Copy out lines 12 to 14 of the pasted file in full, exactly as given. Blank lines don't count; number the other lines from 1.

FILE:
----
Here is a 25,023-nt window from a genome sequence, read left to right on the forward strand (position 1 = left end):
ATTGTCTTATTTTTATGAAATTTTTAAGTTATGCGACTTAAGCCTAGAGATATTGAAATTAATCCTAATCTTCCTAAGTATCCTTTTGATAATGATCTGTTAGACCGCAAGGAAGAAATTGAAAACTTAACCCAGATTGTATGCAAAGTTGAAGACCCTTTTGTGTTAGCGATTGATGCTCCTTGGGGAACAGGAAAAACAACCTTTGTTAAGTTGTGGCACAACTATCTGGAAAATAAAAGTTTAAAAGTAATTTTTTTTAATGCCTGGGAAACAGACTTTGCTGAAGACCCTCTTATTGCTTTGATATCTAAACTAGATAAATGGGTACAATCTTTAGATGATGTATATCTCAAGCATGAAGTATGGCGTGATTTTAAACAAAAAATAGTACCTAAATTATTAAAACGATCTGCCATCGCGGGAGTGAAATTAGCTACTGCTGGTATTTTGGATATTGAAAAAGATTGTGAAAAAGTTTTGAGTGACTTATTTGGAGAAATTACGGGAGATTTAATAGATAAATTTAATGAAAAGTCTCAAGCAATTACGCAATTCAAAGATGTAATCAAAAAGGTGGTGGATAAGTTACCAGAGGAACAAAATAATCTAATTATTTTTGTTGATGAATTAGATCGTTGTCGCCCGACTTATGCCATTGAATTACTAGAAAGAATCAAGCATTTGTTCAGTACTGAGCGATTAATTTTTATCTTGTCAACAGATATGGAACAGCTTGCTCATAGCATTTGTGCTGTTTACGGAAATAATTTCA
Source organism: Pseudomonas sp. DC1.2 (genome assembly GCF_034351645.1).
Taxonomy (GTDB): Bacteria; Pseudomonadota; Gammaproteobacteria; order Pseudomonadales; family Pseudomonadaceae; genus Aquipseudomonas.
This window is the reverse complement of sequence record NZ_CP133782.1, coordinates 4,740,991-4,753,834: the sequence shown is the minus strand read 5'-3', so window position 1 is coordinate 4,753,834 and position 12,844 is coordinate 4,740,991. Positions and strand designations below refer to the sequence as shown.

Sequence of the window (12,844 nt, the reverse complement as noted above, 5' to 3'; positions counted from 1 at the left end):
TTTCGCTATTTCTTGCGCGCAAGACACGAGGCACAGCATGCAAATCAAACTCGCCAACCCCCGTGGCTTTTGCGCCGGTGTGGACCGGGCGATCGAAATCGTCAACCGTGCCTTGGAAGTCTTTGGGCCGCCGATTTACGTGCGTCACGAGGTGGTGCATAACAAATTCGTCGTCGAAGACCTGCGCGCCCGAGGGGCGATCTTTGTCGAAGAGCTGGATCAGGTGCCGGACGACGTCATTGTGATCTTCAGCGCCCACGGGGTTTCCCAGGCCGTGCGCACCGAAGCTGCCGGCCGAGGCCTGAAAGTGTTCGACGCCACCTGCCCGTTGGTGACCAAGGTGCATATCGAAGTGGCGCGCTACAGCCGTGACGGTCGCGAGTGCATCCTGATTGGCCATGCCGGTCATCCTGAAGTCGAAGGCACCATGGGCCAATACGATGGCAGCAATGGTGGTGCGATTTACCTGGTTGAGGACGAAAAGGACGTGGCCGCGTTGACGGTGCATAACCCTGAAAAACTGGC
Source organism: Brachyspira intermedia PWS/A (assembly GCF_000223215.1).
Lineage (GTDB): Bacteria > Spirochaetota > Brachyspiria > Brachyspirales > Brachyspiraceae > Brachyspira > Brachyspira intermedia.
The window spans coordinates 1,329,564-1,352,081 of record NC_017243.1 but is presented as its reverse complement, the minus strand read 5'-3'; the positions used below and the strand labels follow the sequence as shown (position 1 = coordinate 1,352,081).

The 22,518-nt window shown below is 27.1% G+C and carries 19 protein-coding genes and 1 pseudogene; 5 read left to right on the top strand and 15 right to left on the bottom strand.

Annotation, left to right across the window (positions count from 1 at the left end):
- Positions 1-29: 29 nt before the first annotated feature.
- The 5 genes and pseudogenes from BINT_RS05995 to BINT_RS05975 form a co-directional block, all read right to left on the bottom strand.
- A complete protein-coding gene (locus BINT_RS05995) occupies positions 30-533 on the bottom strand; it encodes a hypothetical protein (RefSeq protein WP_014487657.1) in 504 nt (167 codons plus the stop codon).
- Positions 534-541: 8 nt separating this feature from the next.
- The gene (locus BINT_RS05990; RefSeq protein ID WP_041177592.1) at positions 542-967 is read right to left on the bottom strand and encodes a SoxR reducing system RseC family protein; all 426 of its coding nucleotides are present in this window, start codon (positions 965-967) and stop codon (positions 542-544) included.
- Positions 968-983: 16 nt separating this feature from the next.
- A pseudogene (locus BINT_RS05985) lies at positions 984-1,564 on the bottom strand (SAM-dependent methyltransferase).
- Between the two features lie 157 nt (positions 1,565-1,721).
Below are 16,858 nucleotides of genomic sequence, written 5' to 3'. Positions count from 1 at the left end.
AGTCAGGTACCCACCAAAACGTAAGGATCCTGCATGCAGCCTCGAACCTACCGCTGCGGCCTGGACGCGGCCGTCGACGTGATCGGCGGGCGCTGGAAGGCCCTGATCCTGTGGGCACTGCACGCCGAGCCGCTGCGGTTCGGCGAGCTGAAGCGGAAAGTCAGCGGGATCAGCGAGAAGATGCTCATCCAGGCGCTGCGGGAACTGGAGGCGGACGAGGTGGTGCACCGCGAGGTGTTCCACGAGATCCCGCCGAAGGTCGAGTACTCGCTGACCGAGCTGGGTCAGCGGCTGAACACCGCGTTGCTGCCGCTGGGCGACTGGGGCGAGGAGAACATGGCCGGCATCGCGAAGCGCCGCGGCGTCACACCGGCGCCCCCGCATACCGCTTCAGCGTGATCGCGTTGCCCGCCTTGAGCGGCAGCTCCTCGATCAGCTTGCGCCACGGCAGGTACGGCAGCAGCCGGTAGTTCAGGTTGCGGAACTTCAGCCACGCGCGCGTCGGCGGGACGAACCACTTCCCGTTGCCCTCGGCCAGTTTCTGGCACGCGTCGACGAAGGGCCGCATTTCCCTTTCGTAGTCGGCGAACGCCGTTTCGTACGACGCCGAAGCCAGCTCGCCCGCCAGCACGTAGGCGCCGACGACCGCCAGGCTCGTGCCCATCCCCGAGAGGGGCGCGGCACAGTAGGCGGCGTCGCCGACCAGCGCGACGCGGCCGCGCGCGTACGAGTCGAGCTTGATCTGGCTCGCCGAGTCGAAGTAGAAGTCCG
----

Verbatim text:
Annotation, left to right across the window (positions count from 1 at the left end):
- Positions 1-29: 29 nt before the first annotated feature.
- The 5 genes and pseudogenes from BINT_RS05995 to BINT_RS05975 form a co-directional block, all read right to left on the bottom strand.